All researchers are familiar with the idea that publishing articles is an important part of advancing their careers. However, only a few people think about publishing the raw data behind those articles. Research data has been a priority for decades. Others think that raw data is not needed as long as the research method and results are clear. Nevertheless, these ideas are changing.
Various factors, such as the crisis of reproducibility and online access that have made it easier to review and categorize data have led to a new trend toward new ways of exchanging data among scientists and researchers. Although repositories have been around for some time, data journals are now on the rise as a place to publish data. So is data publication a requirement? If yes, do you have to do this in a data journal or a repository? In this article, we will talk about these issues and introduce today’s leading data journals.
What is research data?
What do we mean when we talk about research data? There is no consensus on a definition for it. Simply put, research data refers to the observations and information that a researcher collects during the process of studying a particular topic. When we talk about “research data”, it can mean raw, unprocessed data obtained directly from the laboratory. It can also refer to the data that has been processed and measured or even to the published output. In any case, the data is the actual recorded output used in the research. It can take the form of raw or unprocessed files, software, code, protocols, methods, interview texts, models, or anything else depending on the field of research.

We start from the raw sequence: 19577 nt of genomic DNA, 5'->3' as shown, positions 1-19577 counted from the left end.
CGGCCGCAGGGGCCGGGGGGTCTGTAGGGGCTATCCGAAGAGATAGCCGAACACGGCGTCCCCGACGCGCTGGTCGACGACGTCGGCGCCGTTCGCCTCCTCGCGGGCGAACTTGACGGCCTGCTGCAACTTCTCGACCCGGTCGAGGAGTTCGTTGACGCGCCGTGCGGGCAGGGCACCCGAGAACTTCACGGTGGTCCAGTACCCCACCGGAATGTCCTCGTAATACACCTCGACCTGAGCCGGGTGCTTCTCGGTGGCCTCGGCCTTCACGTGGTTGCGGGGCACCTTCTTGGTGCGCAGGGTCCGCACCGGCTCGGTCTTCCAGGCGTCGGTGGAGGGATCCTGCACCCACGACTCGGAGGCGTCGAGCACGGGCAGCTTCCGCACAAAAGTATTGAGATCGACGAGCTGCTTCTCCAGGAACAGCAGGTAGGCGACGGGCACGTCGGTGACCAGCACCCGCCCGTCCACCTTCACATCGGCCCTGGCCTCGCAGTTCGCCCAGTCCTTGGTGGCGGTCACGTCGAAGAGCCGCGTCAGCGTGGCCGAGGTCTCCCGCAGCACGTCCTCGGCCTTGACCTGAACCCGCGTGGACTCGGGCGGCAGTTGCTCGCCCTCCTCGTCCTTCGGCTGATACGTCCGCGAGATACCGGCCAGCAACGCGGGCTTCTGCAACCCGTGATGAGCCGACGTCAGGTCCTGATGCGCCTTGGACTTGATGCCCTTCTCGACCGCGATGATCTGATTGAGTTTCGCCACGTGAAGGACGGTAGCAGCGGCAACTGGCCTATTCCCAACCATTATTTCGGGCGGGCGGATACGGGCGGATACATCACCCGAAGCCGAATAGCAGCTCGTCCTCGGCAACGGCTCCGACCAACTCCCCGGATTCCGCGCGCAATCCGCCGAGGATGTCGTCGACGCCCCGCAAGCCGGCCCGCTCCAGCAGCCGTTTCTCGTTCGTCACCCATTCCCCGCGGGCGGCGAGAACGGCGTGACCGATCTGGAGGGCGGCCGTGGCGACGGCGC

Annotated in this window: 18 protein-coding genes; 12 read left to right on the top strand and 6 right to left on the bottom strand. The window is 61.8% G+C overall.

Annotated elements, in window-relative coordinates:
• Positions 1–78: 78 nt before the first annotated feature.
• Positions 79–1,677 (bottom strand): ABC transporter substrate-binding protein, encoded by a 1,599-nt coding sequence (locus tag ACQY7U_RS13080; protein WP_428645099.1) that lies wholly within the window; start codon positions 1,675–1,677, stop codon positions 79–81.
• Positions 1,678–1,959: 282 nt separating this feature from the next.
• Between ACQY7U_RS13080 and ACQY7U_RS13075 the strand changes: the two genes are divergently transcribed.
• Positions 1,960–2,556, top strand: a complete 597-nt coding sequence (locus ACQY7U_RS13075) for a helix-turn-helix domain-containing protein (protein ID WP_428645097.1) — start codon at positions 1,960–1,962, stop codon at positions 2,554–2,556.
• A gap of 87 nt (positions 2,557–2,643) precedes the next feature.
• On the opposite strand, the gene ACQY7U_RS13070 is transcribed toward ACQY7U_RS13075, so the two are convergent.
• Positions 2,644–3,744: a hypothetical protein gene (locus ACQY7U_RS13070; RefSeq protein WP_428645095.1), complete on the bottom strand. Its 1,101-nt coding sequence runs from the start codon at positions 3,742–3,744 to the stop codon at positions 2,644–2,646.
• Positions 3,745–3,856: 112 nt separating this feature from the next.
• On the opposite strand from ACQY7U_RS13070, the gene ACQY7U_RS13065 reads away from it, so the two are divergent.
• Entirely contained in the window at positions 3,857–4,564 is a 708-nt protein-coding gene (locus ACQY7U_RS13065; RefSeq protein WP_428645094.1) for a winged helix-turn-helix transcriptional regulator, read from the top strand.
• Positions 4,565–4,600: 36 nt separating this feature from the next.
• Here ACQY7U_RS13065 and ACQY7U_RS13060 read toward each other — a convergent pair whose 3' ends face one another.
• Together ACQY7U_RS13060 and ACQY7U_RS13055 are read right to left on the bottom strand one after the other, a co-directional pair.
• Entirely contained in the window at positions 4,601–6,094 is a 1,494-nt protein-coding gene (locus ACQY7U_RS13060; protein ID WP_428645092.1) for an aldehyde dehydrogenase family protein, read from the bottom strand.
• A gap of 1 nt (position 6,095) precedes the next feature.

While standard academic articles tend to focus on the major findings and highlight interesting results, they do not generally include all of the research data collected for several reasons. First, researchers tend to collect far more data than they can fit into a short academic article. Second, the general aim of academic articles is to present the research data within a context with respect to a researcher’s conclusions. Raw data, or even somewhat processed data, is often overwhelming and cumbersome to sort through. So what could be the benefits of publishing your data?
Although Standard academic papers tend to focus on the main findings and emphasize interesting results, they generally do not include all the data collected for several reasons. First, researchers generally collect more data than can fit in a short academic paper. Second, the general purpose of academic papers is to present research data in a context according to the results of a researcher. Categorizing raw data or even processed data is often a difficult and tedious task. So what are the benefits of data publication?